Date of Award


Document Type


Degree Name

Master of Science (MS)


School of Kinesiology and Recreation

First Advisor

Justin Stanek


Context: Instrument assisted soft tissue mobilization (IASTM) can be applied as a myofascial treatment using a set of instruments and is growing in popularity with clinicians. There is a gap in the literature identifying the best pressure application recommendation without eliciting unnecessary discomfort.

Objective: To investigate if using light or firm pressure applied with the Graston Technique (GT) would have an impact on changing range of motion (ROM).

Design: Single blinded randomized control trial

Setting: Laboratory

Patients or Other Participants: Twenty-seven physically active participants (14 females and 13 males; age: 23±3.4 years; height: 68.59±3.32; weight: 83.6±30.79) were recruited and assessed for hamstring tightness. Participants were enrolled if they had 70° or less of a passive straight leg raise (PSLR) as measured at first resistance (R1). Qualifying participants were randomly allocated into three groups: firm pressure (FP), light pressure (LP), or control.

Interventions: The GT protocol was implemented for this study. Participants began treatment with a ten-minute bike warm up and were divided into groups. The two pressure groups were treated on the hamstring muscle of the participants’ dominant leg with the same treatment protocol while the control group only received stretching education and sat in the treatment room for seven minutes. GT1 and GT5 were used for one minute each to warm up the tissue and identify adhesions. The hamstring was divided into four sections and treated 30 second each with GT4. This was measured and applied using the pressure allocation. This was followed by GT5 and GT1 for one minute each. Firm pressure was maintained at 6.44 N±2.38 and light pressure at 1.68 N±0.83. After treatment, the participant completed three hamstring exercises and a static stretch of passive hip flexion with knee extended taken to the participants’ end range. Participants finished with a final measurement of PSLR to R1. Twenty-four hours later, the participant returned and was measured using a PSLR.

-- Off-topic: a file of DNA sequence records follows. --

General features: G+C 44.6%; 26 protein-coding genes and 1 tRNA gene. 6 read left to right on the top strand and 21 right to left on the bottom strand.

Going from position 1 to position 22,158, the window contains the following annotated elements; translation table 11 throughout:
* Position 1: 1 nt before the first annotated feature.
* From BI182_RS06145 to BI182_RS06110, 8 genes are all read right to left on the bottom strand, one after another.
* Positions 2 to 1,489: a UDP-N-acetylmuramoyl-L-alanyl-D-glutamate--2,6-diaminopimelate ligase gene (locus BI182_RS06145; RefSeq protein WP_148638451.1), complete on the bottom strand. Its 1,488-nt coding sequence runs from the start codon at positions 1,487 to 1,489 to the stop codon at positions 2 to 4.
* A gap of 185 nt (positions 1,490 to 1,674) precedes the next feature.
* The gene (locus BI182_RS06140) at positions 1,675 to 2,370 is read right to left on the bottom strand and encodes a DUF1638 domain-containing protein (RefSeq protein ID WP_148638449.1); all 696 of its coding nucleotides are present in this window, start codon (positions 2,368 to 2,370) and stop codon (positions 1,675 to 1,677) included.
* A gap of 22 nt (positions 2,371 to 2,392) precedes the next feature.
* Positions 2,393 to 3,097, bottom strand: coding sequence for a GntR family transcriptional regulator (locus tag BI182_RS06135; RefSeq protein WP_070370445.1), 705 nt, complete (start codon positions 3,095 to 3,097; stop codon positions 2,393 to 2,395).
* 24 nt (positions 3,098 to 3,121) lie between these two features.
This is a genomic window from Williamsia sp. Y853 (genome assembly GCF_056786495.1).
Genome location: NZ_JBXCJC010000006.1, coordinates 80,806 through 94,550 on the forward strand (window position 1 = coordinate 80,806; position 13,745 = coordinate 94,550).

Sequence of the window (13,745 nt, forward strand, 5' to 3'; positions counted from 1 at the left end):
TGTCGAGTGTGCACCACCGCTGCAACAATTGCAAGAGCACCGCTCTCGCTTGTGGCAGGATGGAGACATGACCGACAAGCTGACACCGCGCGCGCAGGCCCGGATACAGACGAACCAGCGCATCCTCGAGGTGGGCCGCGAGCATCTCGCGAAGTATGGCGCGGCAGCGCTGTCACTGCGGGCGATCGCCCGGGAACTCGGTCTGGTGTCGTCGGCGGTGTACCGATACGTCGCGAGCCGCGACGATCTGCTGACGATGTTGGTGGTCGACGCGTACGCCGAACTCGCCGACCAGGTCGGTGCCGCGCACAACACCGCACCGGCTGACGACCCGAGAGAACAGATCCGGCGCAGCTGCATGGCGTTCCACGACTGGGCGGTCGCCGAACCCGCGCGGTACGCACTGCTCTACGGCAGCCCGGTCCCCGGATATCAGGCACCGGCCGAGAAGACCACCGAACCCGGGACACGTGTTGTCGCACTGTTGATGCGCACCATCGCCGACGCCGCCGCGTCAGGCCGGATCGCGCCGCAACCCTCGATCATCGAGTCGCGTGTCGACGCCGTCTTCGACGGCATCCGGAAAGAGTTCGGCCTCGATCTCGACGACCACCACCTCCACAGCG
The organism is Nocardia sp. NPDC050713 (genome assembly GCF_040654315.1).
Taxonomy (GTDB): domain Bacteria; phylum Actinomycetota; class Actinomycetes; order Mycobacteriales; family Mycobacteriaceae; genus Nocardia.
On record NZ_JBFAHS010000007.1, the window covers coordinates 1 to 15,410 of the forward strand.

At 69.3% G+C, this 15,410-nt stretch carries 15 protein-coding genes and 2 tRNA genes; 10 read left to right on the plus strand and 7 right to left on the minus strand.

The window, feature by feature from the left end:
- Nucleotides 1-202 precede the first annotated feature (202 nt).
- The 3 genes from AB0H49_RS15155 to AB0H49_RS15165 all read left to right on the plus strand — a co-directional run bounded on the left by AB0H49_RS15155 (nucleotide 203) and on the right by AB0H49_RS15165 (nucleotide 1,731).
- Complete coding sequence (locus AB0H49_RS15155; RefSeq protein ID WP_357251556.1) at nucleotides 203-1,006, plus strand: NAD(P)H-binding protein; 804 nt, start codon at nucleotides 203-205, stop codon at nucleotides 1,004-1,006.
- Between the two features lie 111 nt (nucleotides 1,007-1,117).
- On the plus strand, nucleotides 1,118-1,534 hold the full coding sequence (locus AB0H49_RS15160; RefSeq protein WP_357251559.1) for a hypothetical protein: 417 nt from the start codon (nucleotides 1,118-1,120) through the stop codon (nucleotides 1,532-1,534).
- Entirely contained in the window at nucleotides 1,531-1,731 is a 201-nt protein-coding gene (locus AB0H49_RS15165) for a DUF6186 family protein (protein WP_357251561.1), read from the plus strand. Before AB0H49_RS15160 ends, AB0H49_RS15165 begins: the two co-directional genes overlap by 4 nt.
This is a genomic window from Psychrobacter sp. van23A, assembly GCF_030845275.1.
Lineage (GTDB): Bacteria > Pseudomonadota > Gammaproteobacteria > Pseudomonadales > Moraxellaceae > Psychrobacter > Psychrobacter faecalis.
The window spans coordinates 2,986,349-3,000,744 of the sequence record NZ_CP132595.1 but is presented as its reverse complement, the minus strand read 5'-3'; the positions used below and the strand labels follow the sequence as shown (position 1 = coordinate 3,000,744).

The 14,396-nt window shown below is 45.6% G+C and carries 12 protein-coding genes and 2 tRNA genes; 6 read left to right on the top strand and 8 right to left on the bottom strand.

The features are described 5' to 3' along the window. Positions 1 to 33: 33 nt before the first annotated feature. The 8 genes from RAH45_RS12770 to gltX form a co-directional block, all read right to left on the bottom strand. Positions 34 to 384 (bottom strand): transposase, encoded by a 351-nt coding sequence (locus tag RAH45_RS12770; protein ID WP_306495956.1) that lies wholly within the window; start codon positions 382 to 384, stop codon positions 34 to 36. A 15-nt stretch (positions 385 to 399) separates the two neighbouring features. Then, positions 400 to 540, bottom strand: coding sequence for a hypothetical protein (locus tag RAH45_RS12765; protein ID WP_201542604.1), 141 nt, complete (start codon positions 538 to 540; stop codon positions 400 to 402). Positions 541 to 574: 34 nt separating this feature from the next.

Main Outcome Measures: Hamstring ROM measurements taken at baseline, at the completion of the treatment session and 24-hours later using a PSLR. Subjects scored their perceived discomfort at baseline and at the 24 hour follow up using a visual analog scale (VAS).

Results: ROM was analyzed with a mixed between-within subjects ANOVA which showed that ROM had no statistically significant changes across time (p=.332) and there was no significance between pressure groups and the control group (p= .472). The VAS scale was analyzed using a Kruskal Wallis test which showed no significance between groups (χ2(2) = 3.61, p = 0.17).

Conclusion: GT does not increase hamstring ROM regardless of pressure. Clinicians can use their own clinical judgement when deciding when and how to apply GT or another form of IASTM to patients based on the patient’s history, pathology, etc.

KEYWORDS: Graston technique, IASTM, hamstring, range of motion, pressure, passive straight leg raise


Imported from ProQuest Martz_ilstu_0092N_11203.pdf


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